Is it all in the Blend?

Cognac producers constantly harp on the essential role of blending to the final product. They wax poetic about tasting hundreds of eaux-de-vie (the distilled grape spirit that cognac is made with) in order to choose which go into the final mix. Regular cognacs as well as more rarefied aged bottlings such as VSOP (Very Superior Old Pale) and XO (Extra Old) are all blends. The key difference is that the number of eaux-de-vie increases with older and more expensive cognacs.

I went to a Hennessy blending seminar a few weeks ago to find out what all the fuss was about. We sniffed, sipped (and sometimes even spit) Hennessy vintage cognacs from 1986, 1978, and 1975, and learned that you can't judge the quality or age of a cognac by its color (the 1986 was the darkest). The aim of every cognac house is "consistent taste all through the years," according to Hennessy cognac enologist Laurent Lozano, who came from France to lead the blending seminar. VSOP cognacs can have a mix of 60 eaux-de-vie, XOs can have 100, and a top-of-the-line brand like Hennessy Paradis could have several hundred. However, blending isn't the only factor influencing the final product. While all cognac is matured in French oak, there can be great variations in the style of the oak, as well as its age.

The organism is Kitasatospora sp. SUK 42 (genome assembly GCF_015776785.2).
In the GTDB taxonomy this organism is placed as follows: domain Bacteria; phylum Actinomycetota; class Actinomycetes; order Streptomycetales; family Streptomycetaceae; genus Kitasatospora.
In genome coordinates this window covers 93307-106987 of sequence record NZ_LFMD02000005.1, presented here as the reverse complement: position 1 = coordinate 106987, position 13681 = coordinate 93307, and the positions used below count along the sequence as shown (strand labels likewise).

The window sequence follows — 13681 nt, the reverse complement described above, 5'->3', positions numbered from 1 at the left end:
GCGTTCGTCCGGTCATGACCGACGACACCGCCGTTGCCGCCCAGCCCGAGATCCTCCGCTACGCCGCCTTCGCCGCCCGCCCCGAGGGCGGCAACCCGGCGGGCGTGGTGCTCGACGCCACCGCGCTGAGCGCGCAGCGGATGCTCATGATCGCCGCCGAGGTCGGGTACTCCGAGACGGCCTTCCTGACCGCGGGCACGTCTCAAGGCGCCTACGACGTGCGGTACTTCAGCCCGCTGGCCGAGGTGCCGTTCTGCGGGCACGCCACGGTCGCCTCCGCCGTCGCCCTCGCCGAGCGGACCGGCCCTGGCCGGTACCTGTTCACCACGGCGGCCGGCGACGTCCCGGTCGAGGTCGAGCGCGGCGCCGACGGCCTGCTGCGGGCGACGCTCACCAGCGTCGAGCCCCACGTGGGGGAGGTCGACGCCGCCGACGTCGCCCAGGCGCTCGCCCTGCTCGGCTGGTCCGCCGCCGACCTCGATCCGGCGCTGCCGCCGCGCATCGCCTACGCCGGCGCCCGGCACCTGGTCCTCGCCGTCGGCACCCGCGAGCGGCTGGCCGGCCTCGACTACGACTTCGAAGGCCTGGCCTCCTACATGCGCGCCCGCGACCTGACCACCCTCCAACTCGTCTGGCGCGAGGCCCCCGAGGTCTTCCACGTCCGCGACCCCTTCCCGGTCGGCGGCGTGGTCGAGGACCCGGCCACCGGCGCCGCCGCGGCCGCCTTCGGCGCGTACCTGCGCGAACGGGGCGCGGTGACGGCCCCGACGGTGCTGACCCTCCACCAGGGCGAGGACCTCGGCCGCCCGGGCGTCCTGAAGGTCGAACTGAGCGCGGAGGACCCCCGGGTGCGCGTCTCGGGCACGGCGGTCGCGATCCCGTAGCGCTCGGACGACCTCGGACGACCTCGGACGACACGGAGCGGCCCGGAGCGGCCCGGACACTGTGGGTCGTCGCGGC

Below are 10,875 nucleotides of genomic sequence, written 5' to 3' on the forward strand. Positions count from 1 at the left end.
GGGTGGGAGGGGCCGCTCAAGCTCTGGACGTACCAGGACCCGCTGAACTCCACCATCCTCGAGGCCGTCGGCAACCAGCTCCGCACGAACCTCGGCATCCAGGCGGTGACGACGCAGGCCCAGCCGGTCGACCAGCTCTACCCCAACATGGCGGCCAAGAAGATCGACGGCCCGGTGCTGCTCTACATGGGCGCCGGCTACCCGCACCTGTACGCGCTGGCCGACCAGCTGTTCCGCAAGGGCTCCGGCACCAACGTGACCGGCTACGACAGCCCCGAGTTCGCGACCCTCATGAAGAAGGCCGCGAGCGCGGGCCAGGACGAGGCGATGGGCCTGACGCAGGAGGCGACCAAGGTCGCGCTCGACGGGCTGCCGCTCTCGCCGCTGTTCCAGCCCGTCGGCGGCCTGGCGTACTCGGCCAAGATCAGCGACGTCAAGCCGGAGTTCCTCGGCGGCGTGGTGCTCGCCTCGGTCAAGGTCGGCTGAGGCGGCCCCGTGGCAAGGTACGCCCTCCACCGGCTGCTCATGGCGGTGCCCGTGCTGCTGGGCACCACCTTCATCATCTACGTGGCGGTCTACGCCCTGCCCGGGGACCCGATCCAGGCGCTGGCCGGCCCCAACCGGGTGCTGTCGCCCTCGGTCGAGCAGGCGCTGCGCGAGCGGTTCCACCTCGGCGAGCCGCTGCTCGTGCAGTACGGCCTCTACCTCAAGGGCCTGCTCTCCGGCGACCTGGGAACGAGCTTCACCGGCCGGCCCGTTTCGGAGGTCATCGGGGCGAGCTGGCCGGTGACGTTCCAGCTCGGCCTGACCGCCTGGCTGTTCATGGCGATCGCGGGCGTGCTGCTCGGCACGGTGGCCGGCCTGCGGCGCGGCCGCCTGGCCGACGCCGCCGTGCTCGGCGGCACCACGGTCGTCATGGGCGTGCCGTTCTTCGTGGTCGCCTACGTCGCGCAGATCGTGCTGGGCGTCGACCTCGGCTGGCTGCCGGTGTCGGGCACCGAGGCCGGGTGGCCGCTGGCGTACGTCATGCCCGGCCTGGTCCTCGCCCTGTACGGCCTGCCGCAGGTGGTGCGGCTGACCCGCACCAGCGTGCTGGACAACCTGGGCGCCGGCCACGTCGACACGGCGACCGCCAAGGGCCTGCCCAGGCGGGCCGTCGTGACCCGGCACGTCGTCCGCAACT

According to Randall Obrecht, beverage manager at Ruth's Chris Steak House in downtown Seattle, blending is as important as aging in producing superior brandy, as well as giving cognac a "smoother finish" and providing "a more well-rounded style." Not everyone agrees. "Blending is a great selling point, but in the end I think it's the aging that differentiates one cognac from another," says Eryn Paull, co-owner of Mira in Belltown. "Blending has become much more of a science than an art, and good cognac should always be an art form."

So why do cognac houses focus so intently on the effects of blending? Well, how else do you market a product that has been constant for years, asks Paull? The different Hennessy bottlings I tasted had enormously different taste profiles, but I can't claim to tell you if it's all about the blend or the barrel, either. But it is a catchy marketing tom-tom to beat.

lzimmerman@seattleweekly.com

 
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